The Canadian government has rejected widespread calls to place limits on solitary confinement in federal prisons, dismissing the recommendations of a high-profile inquest into the death of prisoner Ashley Smith.

The Correctional Service of Canada published its long-anticipated response late Thursday to the coroner’s inquest jury, which released 104 recommendations a year ago aimed at improving mental-health care for prisoners.

The government’s response, however, was largely a summary of the CSC’s existing practices. The response rejected some recommendations of the inquest jury and ignored others. It indicated the government accepted, in whole or in part, roughly four of the 104 recommendations, though a CSC spokeswoman argued a majority of the recommendations, “or their intent,” have been implemented.

Among the recommendations rejected were any new limits on solitary confinement, in which Ms. Smith spent more than 2,000 days. She later died in 2007 from self-inflicted strangulation. Guards did not intervene, leading the jury to rule it a homicide. Her death was “an absolute tragedy,” the report acknowledges.

The use of solitary is increasing in Canada, even as other jurisdictions shy away from it, as detailed in The Globe and Mail over the past week. The jury asked for a 15-consecutive-day limit for solitary confinement, among other safeguards. In its response, the government said it could not support the changes “without causing undue risk to the safe management of the federal correctional system.”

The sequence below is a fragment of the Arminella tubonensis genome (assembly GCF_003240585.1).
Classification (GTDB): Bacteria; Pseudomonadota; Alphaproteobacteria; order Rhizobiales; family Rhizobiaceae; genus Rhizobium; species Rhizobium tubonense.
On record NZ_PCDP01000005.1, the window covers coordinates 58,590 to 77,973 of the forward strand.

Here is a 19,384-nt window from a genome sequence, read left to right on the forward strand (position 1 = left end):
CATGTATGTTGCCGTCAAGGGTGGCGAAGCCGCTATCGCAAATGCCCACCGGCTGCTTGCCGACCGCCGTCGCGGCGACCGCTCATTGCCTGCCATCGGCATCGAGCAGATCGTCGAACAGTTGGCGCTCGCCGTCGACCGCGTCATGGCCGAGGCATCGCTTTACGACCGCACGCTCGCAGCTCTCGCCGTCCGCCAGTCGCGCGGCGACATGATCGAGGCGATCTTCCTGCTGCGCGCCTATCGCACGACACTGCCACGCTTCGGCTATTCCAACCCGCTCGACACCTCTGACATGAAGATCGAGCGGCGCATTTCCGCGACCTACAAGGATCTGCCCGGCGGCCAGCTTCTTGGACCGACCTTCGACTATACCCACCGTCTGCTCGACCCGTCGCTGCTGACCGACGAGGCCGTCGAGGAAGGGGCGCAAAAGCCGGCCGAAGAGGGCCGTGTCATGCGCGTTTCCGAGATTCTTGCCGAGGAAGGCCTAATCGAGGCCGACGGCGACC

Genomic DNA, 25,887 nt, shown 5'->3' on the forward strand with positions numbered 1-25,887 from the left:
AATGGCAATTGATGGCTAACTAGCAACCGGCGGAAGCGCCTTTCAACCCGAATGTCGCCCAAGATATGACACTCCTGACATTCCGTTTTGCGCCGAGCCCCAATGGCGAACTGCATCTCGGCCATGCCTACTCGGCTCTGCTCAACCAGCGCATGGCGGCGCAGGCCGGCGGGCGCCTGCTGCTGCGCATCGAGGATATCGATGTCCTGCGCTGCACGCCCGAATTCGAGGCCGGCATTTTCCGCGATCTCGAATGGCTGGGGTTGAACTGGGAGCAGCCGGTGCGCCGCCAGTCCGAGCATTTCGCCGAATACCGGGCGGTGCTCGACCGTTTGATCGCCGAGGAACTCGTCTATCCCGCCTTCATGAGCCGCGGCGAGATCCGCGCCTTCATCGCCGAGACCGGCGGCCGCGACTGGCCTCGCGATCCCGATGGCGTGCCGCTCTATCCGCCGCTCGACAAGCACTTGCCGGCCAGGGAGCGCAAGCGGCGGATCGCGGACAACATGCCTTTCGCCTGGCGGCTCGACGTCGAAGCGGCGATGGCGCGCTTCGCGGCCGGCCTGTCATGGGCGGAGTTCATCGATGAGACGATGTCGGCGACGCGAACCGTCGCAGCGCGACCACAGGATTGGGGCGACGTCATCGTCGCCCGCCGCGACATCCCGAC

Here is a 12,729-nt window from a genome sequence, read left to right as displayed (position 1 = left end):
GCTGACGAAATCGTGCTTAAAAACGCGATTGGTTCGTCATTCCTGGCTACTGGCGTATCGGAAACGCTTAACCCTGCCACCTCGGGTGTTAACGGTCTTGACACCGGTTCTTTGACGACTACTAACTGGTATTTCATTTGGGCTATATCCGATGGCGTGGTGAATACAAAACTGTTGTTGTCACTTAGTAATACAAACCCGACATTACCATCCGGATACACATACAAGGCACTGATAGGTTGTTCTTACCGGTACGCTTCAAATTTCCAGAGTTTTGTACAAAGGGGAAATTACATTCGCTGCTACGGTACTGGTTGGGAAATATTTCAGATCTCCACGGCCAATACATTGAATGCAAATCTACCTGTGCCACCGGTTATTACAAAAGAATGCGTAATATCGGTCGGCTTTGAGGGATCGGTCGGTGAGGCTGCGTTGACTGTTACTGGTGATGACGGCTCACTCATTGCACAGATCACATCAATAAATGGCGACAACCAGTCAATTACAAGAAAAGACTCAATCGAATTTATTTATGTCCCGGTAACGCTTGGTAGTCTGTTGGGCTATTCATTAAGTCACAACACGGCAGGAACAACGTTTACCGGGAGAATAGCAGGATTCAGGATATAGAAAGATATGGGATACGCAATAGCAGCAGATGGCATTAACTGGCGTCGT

Public Safety Minister Steven Blaney welcomed the report, and with it announced he was extending a two-hospital-bed pilot project for female inmates with serious mental-health needs. The pilot was launched, in part, as a response to the Ashley Smith inquest earlier this year.

The government report angered Coralee Smith, Ms. Smith’s mother.

“It’s an abomination. It’s an embarrassment,” she told The Globe and Mail Thursday.

CSC commissioner Don Head called her ahead of the release of the report, and the two spoke for an hour, Ms. Smith said. “They didn’t do anything,” she said. “He should be ashamed of himself. I don’t know how he had the nerve to call me. I don’t know how they have the nerve to publish that drivel.”

The report includes some new developments, though many are pledges for future action. The CSC is, for instance, conducting an internal audit of 40 recent mental-health commitments, is promising to consult internationally on solitary confinement and says it will review various other procedures, the report says. Those initiatives are due out some time next year.

Howard Sapers, the federal-prison Ombudsman, said there are roughly 10 new developments in the 26-page report. “Those are all worthwhile. But it has taken a year, and many of the things that are new are still forthcoming … we’re now faced with a response that says, well, we’ll get back to you in March or June,” he said. In particular, he hopes consultation on solitary confinement will lead the government to change its mind. “The door’s not closed there,” he said.

Kim Pate of the Canadian Association of Elizabeth Fry Societies, which has worked closely with Ms. Smith’s family, called the response “a very long-winded and verbose report designed to cloak a great deal of inaction.”

Of the government’s two-hospital-bed pilot project, Mr. Sapers said: “It’s not enough, and they know that.” The CSC is eyeing adding a third bed, the report says, and will create new beds for prisoners with “intermediate” mental-health needs by reallocating existing hospital-bed spaces. Mr. Sapers said it’s unclear precisely which hospital beds will be done away with to make room.

Mr. Blaney and Mr. Head have rejected daily requests from The Globe for an interview on the matter this week. The CSC refused as late as Thursday morning to say when it would release its report, even after The Globe reported it was coming out that day. It was eventually posted online with no briefing or news conference.